Several determinant frameworks include a wide range of factors (determinants) that may influence outcomes and program implementation and that should be considered to decrease the risk of implementation failures. Reference Nilsen and Bernhardsson38 These frameworks are used to assess potential barriers and facilitators within local settings (examples of frameworks that have been applied to antimicrobial stewardship are summarized in Table 1). Determinant frameworks have been applied to improve antibiotic use in ambulatory settings, Reference Keller, Tamma and Cosgrove39,Reference Kaplan, Khader, Alfaqih, Saadeh and Al Sawalha40 but they have not been explored as thoroughly for inpatient antimicrobial stewardship activities. For example, while a traditional evaluation of an ASP would inquire about access to the microbiology laboratory and the availability of rapid microbiologic diagnostic testing to inform antibiotic decisions, a determinants framework-based evaluation would help obtain more granular data regarding how successfully the microbiology laboratory has been integrated into antimicrobial stewardship by taking into account the microbiology personnel (eg, training of staff to perform newer diagnostic technologies, human resources to staff the lab, lab hours of operation), mechanisms to provide timely results to prescribers, and prescribers perceptions and attitudes towards rapid diagnostics (eg, whether prescribers are acting upon results). A summary of domains and potential determinants to consider when evaluating antimicrobial stewardship interventions in Latin America is presented in Figure 2. Lastly, better understanding of factors associated with successful ASPs in Latin America is needed to promote antimicrobial stewardship success in the region.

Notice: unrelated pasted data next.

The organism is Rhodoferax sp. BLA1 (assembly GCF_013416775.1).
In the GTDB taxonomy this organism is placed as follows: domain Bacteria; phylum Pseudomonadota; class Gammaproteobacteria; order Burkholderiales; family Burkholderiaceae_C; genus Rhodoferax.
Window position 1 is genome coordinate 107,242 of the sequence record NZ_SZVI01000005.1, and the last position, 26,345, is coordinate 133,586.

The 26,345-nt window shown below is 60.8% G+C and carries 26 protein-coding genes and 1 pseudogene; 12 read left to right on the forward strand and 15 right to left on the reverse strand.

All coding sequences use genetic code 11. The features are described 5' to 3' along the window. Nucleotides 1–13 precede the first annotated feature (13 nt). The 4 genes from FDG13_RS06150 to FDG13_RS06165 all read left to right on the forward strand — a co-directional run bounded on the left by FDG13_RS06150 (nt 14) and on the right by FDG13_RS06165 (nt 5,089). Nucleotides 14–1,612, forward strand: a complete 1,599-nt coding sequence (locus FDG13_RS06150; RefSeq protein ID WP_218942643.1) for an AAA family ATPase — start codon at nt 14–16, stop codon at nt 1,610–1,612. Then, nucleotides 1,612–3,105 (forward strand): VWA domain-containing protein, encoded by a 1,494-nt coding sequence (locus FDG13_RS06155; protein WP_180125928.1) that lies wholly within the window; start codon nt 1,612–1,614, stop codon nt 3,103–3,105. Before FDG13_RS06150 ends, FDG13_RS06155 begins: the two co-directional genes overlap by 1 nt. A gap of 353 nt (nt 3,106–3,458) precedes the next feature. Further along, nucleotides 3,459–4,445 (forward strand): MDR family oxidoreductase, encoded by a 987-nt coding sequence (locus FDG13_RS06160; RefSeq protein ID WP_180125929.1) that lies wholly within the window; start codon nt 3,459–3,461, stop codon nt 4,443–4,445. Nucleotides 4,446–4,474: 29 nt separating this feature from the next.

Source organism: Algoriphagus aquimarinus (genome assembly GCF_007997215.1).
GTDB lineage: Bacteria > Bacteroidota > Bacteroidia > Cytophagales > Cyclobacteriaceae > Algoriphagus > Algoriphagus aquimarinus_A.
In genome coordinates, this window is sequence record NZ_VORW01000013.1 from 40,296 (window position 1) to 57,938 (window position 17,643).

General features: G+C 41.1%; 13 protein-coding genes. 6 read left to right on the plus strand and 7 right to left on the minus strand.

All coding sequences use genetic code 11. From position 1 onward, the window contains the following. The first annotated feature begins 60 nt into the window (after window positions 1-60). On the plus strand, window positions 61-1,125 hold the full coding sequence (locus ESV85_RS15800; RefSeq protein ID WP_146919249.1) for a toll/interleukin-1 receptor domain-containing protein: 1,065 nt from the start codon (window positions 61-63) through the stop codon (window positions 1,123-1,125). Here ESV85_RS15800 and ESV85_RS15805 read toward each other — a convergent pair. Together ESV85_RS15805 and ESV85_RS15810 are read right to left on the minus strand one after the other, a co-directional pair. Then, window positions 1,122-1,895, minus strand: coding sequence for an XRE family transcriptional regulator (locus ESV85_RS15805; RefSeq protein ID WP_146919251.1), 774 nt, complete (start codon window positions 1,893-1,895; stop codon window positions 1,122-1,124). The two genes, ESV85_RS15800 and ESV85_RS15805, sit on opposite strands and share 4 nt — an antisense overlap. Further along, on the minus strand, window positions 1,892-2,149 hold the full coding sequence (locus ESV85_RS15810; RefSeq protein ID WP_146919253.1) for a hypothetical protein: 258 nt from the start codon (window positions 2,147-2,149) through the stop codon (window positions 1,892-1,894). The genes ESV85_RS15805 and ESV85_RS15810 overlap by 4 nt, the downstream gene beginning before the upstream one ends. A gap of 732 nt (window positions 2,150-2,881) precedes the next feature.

Improving training in antimicrobial stewardship
As previously discussed, increased ID and antimicrobial stewardship expertise is needed among the healthcare work force, including the members of the antimicrobial stewardship team. Several regular training courses exist; although many are in English and could be quite expensive, which challenge wider use in Latin America. Recently, free training programs on antimicrobial stewardship implementation have become available online in Spanish 41 ; however, more training on strategic planning and systematic approaches to quality improvement (eg, plan–do–study–act model), as well as other key factors, are needed for successful ASPs, such as guideline development, how to approach the C-suite, and how to adopt and promote teamwork and effective communication.
As previously mentioned, better promotion of safety culture and better training of healthcare workers are needed to empower pharmacists to take a more active role in antimicrobial stewardship and to help prescribers accept their recommendations.
Evaluation of antimicrobial use
Another area for improvement in Latin America is quantifying and benchmarking antibiotic use. Point-prevalence surveys of hospital antibiotic use have provided useful data to define antimicrobial stewardship priorities. Reference Quiros, Bardossy and Angeleri11,Reference Curcio, Ali, Duarte and Defilippi Pauta27,Reference Peralta, Camou and Leszczuk42 These include the most common infectious syndromes and prescribed antibiotics, and certain practices such as lack of microbiologic cultures prior to initiating antimicrobial treatment, Reference Curcio, Ali, Duarte and Defilippi Pauta27 and the high use of certain antibiotics despite high prevalence of organisms being resistant to these antibiotics. Reference Peralta, Camou and Leszczuk42